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I saw the American version of the movie a while ago so it is a little fuzzy, but I have read all of the books. I agree that that scene was a lot to handle, though it did match the books. The rape, and video she takes of it, plays an important part in
I saw the American version of the movie a while ago so it is a little fuzzy, but I have read all of the books. I agree that that scene was a lot to handle, though it did match the books. The rape, and video she takes of it, plays an important part in the rest of the story in the 3rd book. As a standalone book or movie it was definitely not necessary to make it so intense and triggering. However in later books, I'm not sure if it had not been as intense (and really, those things DO happen in real life, so unfortunately, it is a reality) it would have had the same effect later. I'm trying hard to explain this without spoilers, and I feel like my response probably isn't doing you or the series any justice at all. With the least amount of spoilers possible...Blomkvist discovers that Salander is the center of a government conspiracy and the rape is part of this, but also is part of how she acquires justice for herself through the evidence.
Either way, I'm a feminist and survivor of sexual violence, and I think it is interesting that you bring up that male authors always use rape scenes. I read primarily female authors, not on purpose, but it just ends up that way because I like their books better and tend to come across them easier, so I don't actually know anything about that, but it would be a really interesting study. The only book aside from this one that I can remember reading offhand that had a rape scene was The Lovely Bones, and the author Alice Sebold also wrote a memoir in which she described how she was raped and her recovery/healing afterward. That scene in The Lovely Bones was very different from The Girl With the Dragon Tattoo since it was from the eyes of a 14-year-old and she was murdered.
Aside from a few questionable moments (including intensity of the rape, which although the rape was important to the plot later, I don't think it necessarily had to be that intense although upon reading it, the intensity was also part of the plot), I actually thought that The Girl With the Dragon Tattoo series had a number of feminist themes not limited to the typical "strong female character" thing that doesn't really mean it is feminist at all. The books discussed problems with reporting rapes and with the police in general, which is why she doesn't report. Female police officers talk about their unique position and problems in the force. It discusses the blame of women who are raped, portrayal of their stories as crazy, and combats these with strong characters (men and women) who fight for these women's rights. Salander's lawyer is a women's rights lawyer who deals a lot with domestic violence cases. The word feminist is used multiple times by multiple characters. There are polyamorous relationships and queer or bisexual relationships. There are characters who are sexually harassed and usage of the word sexist, chauvinist, and other feminist buzzwords are used by the author to describe the people involved. I think it definitely has redeeming qualities. However, I haven't seen the 2nd and 3rd movies so I am not sure how these things manifested themselves on screen.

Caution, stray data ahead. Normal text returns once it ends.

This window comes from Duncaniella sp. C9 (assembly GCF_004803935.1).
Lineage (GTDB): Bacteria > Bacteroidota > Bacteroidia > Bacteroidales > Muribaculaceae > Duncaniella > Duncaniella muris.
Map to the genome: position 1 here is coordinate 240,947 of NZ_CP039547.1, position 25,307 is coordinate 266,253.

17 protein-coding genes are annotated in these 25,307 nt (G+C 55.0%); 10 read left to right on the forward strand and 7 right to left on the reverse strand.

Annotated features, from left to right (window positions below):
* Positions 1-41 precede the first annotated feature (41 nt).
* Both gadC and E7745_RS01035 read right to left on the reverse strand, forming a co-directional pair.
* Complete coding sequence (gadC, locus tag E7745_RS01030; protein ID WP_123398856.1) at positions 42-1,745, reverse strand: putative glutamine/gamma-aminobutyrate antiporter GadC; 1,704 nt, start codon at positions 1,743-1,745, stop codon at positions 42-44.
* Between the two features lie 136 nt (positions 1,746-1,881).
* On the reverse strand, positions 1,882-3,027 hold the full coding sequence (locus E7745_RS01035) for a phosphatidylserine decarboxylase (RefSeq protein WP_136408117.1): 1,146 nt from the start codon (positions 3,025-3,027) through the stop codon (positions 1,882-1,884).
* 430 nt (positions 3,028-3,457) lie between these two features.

I have read the books as well, and I really think that your response is fantastic. I honestly don't feel the need to add anything there myself. This is going to be a super long response as it is (just warning you guys now in case you want to skip over this - I have a lot to say on the subject.